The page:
Shoplifters from Venus
3 June – 20 August 2023 | Beim Stadthaus
Sylvie Fleury (*1961 in Geneva) became known for her sophisticated stagings of glamour, fashion and lifestyle: her Shopping Bags already attracted attention in the 1990s. Each of the bags, including those from global labels, contained the object the artist had purchased with it. To combine art and commerce so uninhibitedly seemed disreputable. Even more irritating was the fact that an artist devoted herself to the almost obsessive shopping of luxury goods, seemingly uncritically indulging in glamour and lifestyle. Meanwhile, the exchange between valorized archival culture and profane space has a long tradition in the visual arts since Marcel Duchamp.
Sylvie Fleury consistently combines this tradition with the deconstruction of traditional gender clichés – and does so as ironically as she does with relish, for example, when she has models in high heels strut across Carl Andre’s floor plates. In her artistic practice, which spans sculpture, performance, installation, and painting, she employs strategies associated with early Conceptualism, Pop Art, and Minimalism, opening up a critical view of the largely male-dominated history of art.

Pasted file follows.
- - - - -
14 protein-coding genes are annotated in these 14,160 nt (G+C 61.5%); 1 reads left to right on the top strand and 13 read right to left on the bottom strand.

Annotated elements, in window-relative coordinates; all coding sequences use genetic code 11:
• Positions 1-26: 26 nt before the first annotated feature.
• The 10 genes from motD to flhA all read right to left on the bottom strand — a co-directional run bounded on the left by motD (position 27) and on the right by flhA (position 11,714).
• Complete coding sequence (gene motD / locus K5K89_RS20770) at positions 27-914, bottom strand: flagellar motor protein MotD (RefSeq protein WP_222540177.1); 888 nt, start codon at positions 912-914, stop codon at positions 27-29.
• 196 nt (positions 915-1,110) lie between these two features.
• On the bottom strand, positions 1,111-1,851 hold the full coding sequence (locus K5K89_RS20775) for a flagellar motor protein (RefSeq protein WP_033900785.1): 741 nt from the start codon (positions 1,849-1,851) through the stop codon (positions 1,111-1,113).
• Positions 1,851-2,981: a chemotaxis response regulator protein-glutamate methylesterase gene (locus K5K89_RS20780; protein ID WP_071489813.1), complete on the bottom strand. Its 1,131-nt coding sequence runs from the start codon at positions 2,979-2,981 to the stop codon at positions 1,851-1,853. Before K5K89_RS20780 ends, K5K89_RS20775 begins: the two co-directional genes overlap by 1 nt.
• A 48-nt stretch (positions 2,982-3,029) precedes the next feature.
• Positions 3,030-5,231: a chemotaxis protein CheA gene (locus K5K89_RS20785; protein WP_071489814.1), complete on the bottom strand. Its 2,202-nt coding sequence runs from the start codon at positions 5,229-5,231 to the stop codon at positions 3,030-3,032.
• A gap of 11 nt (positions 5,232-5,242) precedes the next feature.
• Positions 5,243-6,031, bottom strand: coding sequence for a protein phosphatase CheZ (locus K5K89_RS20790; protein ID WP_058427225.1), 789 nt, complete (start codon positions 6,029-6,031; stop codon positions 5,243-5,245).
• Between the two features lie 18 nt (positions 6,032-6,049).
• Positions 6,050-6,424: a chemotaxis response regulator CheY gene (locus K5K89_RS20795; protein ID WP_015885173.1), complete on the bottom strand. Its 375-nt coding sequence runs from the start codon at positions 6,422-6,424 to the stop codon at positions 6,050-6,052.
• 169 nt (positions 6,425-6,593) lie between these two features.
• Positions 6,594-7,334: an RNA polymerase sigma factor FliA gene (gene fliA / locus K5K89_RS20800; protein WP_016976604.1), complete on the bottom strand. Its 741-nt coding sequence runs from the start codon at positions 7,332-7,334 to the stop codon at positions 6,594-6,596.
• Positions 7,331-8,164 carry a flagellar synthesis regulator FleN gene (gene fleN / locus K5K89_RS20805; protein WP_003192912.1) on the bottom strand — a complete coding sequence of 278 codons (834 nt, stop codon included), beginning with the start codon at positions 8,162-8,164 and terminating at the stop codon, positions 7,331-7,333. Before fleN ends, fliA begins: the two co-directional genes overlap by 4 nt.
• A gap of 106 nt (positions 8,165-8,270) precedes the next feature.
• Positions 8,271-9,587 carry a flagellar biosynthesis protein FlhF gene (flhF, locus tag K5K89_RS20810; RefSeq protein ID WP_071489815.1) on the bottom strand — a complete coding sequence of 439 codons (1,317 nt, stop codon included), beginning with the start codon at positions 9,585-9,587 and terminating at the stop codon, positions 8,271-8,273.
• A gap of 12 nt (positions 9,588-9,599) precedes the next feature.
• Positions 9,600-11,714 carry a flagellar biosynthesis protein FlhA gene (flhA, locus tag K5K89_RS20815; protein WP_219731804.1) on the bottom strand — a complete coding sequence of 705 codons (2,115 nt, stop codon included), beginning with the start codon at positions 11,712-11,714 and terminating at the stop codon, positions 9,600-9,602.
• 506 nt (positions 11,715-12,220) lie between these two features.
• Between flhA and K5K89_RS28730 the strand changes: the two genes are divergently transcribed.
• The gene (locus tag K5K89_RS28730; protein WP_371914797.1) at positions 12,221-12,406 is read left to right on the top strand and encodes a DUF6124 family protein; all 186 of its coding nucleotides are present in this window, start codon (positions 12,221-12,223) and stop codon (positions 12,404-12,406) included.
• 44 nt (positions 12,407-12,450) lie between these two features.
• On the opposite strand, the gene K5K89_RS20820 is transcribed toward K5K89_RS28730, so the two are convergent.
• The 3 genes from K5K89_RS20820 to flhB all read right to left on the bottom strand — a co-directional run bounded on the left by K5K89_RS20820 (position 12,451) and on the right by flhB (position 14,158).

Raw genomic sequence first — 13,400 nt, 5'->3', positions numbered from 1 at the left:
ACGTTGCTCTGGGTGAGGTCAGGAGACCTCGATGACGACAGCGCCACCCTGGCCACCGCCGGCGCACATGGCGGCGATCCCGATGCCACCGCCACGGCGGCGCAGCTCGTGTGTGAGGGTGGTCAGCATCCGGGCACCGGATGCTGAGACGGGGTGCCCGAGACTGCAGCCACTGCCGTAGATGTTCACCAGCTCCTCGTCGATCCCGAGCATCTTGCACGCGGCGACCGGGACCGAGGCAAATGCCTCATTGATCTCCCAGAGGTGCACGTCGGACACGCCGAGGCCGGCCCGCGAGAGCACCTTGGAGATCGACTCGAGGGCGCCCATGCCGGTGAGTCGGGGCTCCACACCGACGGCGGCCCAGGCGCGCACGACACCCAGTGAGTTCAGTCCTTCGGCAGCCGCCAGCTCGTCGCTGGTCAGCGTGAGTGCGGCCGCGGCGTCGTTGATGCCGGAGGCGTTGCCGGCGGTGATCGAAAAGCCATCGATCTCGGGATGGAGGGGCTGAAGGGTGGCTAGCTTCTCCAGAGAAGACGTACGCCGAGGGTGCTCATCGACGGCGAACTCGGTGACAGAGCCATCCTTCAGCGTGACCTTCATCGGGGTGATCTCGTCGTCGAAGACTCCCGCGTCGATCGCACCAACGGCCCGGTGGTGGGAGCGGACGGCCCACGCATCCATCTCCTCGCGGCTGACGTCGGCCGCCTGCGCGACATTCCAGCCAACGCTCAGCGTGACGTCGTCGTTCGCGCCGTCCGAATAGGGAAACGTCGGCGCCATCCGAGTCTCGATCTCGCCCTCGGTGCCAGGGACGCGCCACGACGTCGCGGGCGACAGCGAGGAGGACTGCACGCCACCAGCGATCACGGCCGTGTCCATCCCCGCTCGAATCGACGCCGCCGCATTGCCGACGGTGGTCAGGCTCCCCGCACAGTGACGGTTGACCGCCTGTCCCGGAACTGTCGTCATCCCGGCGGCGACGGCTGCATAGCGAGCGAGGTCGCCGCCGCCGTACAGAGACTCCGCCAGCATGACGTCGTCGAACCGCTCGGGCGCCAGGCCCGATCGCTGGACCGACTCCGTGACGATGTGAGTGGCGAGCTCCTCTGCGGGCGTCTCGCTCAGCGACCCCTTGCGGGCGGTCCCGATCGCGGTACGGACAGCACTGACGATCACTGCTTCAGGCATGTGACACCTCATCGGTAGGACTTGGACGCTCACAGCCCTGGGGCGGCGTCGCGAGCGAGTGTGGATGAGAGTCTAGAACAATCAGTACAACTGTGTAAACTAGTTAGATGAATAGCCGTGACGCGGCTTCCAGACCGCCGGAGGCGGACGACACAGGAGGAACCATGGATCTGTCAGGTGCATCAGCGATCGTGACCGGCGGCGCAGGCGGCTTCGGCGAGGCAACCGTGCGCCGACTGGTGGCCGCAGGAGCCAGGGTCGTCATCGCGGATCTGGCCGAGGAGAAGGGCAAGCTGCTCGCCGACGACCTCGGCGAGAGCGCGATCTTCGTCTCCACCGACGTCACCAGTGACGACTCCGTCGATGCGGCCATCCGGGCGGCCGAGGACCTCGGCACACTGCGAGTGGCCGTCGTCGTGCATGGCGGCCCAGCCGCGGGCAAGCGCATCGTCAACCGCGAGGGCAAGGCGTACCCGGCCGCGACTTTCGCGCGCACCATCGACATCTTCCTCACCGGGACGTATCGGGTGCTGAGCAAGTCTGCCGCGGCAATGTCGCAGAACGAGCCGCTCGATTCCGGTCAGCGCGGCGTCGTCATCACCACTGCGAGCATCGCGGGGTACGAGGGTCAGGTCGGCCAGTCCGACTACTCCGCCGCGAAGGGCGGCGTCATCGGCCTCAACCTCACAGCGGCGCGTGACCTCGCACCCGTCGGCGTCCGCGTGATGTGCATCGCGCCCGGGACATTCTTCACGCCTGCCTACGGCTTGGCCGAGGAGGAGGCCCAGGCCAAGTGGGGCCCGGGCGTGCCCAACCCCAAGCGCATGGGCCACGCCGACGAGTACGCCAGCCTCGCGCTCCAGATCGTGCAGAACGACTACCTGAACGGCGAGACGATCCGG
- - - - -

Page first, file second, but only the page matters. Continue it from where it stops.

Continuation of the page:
Sylvie Fleury’s work has been widely recognized internationally since her first institutional solo exhibition at Zurich’s Migros Museum in 1998. Numerous solo exhibitions followed, including 2001 at the Center for Art and Media (ZKM), Karlsruhe and Le Magasin, Centre National d’Art Contemporain, Grenoble, 2007 at the Schinkel Pavillon, Berlin, and 2016 at Villa Stuck, Munich. In 2018, the artist was awarded the Swiss Grand Prix Art/Prix Meret Oppenheim.
For the first time in over fifteen years, the Kunst Museum Winterthur presents a comprehensive solo exhibition of the artist’s work in Switzerland. Alongside iconic pieces, new works realized especially for the exhibition will be on display. Together, they provide an insight into the diverse and consistently developed œuvre of one of the country’s most important artists in this major retrospective.
Curators: Konrad Bitterli & David Schmidhauser
With kind support